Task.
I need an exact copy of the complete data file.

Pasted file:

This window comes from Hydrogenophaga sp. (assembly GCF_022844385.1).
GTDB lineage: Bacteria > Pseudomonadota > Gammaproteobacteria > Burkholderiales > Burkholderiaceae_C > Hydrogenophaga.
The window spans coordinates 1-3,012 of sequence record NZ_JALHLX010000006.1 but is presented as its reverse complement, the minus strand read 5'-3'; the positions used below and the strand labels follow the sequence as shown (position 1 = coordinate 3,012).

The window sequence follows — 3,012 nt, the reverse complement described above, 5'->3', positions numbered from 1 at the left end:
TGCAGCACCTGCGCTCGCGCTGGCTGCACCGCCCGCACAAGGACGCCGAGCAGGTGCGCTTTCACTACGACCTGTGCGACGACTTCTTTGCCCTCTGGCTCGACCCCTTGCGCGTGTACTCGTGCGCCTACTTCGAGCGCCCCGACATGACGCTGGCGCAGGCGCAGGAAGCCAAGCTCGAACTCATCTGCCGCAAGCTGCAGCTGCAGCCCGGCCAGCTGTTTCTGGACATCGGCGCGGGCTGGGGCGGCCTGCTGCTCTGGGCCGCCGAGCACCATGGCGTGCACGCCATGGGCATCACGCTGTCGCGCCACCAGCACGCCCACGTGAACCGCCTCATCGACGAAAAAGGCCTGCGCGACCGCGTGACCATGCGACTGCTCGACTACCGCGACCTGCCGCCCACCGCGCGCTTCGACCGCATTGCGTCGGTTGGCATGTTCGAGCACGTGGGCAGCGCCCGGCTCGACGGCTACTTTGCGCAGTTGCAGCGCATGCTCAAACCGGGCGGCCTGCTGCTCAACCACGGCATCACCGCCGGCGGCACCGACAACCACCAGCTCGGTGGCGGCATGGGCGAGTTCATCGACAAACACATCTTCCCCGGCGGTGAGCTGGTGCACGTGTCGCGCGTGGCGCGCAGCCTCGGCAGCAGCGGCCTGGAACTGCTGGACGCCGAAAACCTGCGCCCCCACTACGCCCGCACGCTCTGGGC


This window comes from Hydrogenophaga sp. (assembly GCF_022844385.1).
GTDB lineage: Bacteria > Pseudomonadota > Gammaproteobacteria > Burkholderiales > Burkholderiaceae_C > Hydrogenophaga.
The window spans coordinates 1-3,012 of sequence record NZ_JALHLX010000006.1 but is presented as its reverse complement, the minus strand read 5'-3'; the positions used below and the strand labels follow the sequence as shown (position 1 = coordinate 3,012).

The window sequence follows — 3,012 nt, the reverse complement described above, 5'->3', positions numbered from 1 at the left end:
TGCAGCACCTGCGCTCGCGCTGGCTGCACCGCCCGCACAAGGACGCCGAGCAGGTGCGCTTTCACTACGACCTGTGCGACGACTTCTTTGCCCTCTGGCTCGACCCCTTGCGCGTGTACTCGTGCGCCTACTTCGAGCGCCCCGACATGACGCTGGCGCAGGCGCAGGAAGCCAAGCTCGAACTCATCTGCCGCAAGCTGCAGCTGCAGCCCGGCCAGCTGTTTCTGGACATCGGCGCGGGCTGGGGCGGCCTGCTGCTCTGGGCCGCCGAGCACCATGGCGTGCACGCCATGGGCATCACGCTGTCGCGCCACCAGCACGCCCACGTGAACCGCCTCATCGACGAAAAAGGCCTGCGCGACCGCGTGACCATGCGACTGCTCGACTACCGCGACCTGCCGCCCACCGCGCGCTTCGACCGCATTGCGTCGGTTGGCATGTTCGAGCACGTGGGCAGCGCCCGGCTCGACGGCTACTTTGCGCAGTTGCAGCGCATGCTCAAACCGGGCGGCCTGCTGCTCAACCACGGCATCACCGCCGGCGGCACCGACAACCACCAGCTCGGTGGCGGCATGGGCGAGTTCATCGACAAACACATCTTCCCCGGCGGTGAGCTGGTGCACGTGTCGCGCGTGGCGCGCAGCCTCGGCAGCAGCGGCCTGGAACTGCTGGACGCCGAAAACCTGCGCCCCCACTACGCCCGCACGCTCTGGGC